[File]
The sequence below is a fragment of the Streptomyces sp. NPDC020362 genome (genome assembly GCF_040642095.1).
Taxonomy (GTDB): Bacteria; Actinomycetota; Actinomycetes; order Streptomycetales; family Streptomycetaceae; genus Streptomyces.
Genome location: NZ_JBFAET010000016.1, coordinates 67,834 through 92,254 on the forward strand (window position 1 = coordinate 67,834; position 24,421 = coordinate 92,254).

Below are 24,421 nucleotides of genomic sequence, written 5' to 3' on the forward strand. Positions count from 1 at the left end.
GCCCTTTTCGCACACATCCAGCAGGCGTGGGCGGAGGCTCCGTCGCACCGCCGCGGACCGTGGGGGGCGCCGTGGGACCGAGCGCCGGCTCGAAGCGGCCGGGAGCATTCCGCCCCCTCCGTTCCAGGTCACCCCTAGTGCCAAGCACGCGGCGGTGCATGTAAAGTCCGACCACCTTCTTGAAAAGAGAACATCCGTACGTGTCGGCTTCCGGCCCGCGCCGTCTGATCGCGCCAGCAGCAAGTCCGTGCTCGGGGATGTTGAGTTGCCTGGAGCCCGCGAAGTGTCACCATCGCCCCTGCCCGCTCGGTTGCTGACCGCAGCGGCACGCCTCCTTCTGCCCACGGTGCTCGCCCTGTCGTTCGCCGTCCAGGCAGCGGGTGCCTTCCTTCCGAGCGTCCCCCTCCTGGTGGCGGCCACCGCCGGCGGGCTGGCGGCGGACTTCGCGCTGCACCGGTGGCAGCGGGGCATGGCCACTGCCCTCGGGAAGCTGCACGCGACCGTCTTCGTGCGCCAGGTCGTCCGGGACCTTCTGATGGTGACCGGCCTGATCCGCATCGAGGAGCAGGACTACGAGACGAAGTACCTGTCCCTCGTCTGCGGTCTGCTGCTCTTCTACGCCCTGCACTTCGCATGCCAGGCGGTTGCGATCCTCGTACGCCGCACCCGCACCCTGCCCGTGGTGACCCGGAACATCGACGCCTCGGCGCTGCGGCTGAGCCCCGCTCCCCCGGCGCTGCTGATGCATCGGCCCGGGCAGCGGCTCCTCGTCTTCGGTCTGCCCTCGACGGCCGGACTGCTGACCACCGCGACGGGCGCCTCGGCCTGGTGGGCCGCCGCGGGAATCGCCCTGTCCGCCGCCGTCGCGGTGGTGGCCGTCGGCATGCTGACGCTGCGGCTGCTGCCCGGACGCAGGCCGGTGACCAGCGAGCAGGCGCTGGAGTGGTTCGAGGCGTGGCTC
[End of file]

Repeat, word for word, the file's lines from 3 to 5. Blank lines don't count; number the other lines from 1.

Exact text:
Genome location: NZ_JBFAET010000016.1, coordinates 67,834 through 92,254 on the forward strand (window position 1 = coordinate 67,834; position 24,421 = coordinate 92,254).

Below are 24,421 nucleotides of genomic sequence, written 5' to 3' on the forward strand. Positions count from 1 at the left end.
GCCCTTTTCGCACACATCCAGCAGGCGTGGGCGGAGGCTCCGTCGCACCGCCGCGGACCGTGGGGGGCGCCGTGGGACCGAGCGCCGGCTCGAAGCGGCCGGGAGCATTCCGCCCCCTCCGTTCCAGGTCACCCCTAGTGCCAAGCACGCGGCGGTGCATGTAAAGTCCGACCACCTTCTTGAAAAGAGAACATCCGTACGTGTCGGCTTCCGGCCCGCGCCGTCTGATCGCGCCAGCAGCAAGTCCGTGCTCGGGGATGTTGAGTTGCCTGGAGCCCGCGAAGTGTCACCATCGCCCCTGCCCGCTCGGTTGCTGACCGCAGCGGCACGCCTCCTTCTGCCCACGGTGCTCGCCCTGTCGTTCGCCGTCCAGGCAGCGGGTGCCTTCCTTCCGAGCGTCCCCCTCCTGGTGGCGGCCACCGCCGGCGGGCTGGCGGCGGACTTCGCGCTGCACCGGTGGCAGCGGGGCATGGCCACTGCCCTCGGGAAGCTGCACGCGACCGTCTTCGTGCGCCAGGTCGTCCGGGACCTTCTGATGGTGACCGGCCTGATCCGCATCGAGGAGCAGGACTACGAGACGAAGTACCTGTCCCTCGTCTGCGGTCTGCTGCTCTTCTACGCCCTGCACTTCGCATGCCAGGCGGTTGCGATCCTCGTACGCCGCACCCGCACCCTGCCCGTGGTGACCCGGAACATCGACGCCTCGGCGCTGCGGCTGAGCCCCGCTCCCCCGGCGCTGCTGATGCATCGGCCCGGGCAGCGGCTCCTCGTCTTCGGTCTGCCCTCGACGGCCGGACTGCTGACCACCGCGACGGGCGCCTCGGCCTGGTGGGCCGCCGCGGGAATCGCCCTGTCCGCCGCCGTCGCGGTGGTGGCCGTCGGCATGCTGACGCTGCGGCTGCTGCCCGGACGCAGGCCGGTGACCAGCGAGCAGGCGCTGGAGTGGTTCGAGGCGTGGCTC